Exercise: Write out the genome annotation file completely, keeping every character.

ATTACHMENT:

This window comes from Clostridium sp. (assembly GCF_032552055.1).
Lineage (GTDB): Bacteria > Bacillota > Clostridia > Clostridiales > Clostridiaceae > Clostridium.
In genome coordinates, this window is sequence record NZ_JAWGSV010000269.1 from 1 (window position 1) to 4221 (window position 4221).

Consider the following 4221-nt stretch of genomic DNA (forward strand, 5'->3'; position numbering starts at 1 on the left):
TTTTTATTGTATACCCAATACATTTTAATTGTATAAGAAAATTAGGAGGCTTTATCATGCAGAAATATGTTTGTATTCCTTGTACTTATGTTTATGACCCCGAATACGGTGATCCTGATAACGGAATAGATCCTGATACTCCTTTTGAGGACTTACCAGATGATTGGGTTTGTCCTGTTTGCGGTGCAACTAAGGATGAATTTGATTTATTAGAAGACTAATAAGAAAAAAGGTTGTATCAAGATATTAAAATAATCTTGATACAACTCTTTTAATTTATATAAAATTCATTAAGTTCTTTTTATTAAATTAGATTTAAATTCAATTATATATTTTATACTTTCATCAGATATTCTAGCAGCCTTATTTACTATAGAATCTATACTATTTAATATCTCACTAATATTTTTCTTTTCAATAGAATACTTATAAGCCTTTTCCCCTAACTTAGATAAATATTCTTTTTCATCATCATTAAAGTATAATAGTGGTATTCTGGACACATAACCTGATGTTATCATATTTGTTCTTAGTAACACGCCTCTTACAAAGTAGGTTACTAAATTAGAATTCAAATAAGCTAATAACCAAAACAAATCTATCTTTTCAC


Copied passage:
This window comes from Clostridium sp. (assembly GCF_032552055.1).
Lineage (GTDB): Bacteria > Bacillota > Clostridia > Clostridiales > Clostridiaceae > Clostridium.
In genome coordinates, this window is sequence record NZ_JAWGSV010000269.1 from 1 (window position 1) to 4221 (window position 4221).

Consider the following 4221-nt stretch of genomic DNA (forward strand, 5'->3'; position numbering starts at 1 on the left):
TTTTTATTGTATACCCAATACATTTTAATTGTATAAGAAAATTAGGAGGCTTTATCATGCAGAAATATGTTTGTATTCCTTGTACTTATGTTTATGACCCCGAATACGGTGATCCTGATAACGGAATAGATCCTGATACTCCTTTTGAGGACTTACCAGATGATTGGGTTTGTCCTGTTTGCGGTGCAACTAAGGATGAATTTGATTTATTAGAAGACTAATAAGAAAAAAGGTTGTATCAAGATATTAAAATAATCTTGATACAACTCTTTTAATTTATATAAAATTCATTAAGTTCTTTTTATTAAATTAGATTTAAATTCAATTATATATTTTATACTTTCATCAGATATTCTAGCAGCCTTATTTACTATAGAATCTATACTATTTAATATCTCACTAATATTTTTCTTTTCAATAGAATACTTATAAGCCTTTTCCCCTAACTTAGATAAATATTCTTTTTCATCATCATTAAAGTATAATAGTGGTATTCTGGACACATAACCTGATGTTATCATATTTGTTCTTAGTAACACGCCTCTTACAAAGTAGGTTACTAAATTAGAATTCAAATAAGCTAATAACCAAAACAAATCTATCTTTTCAC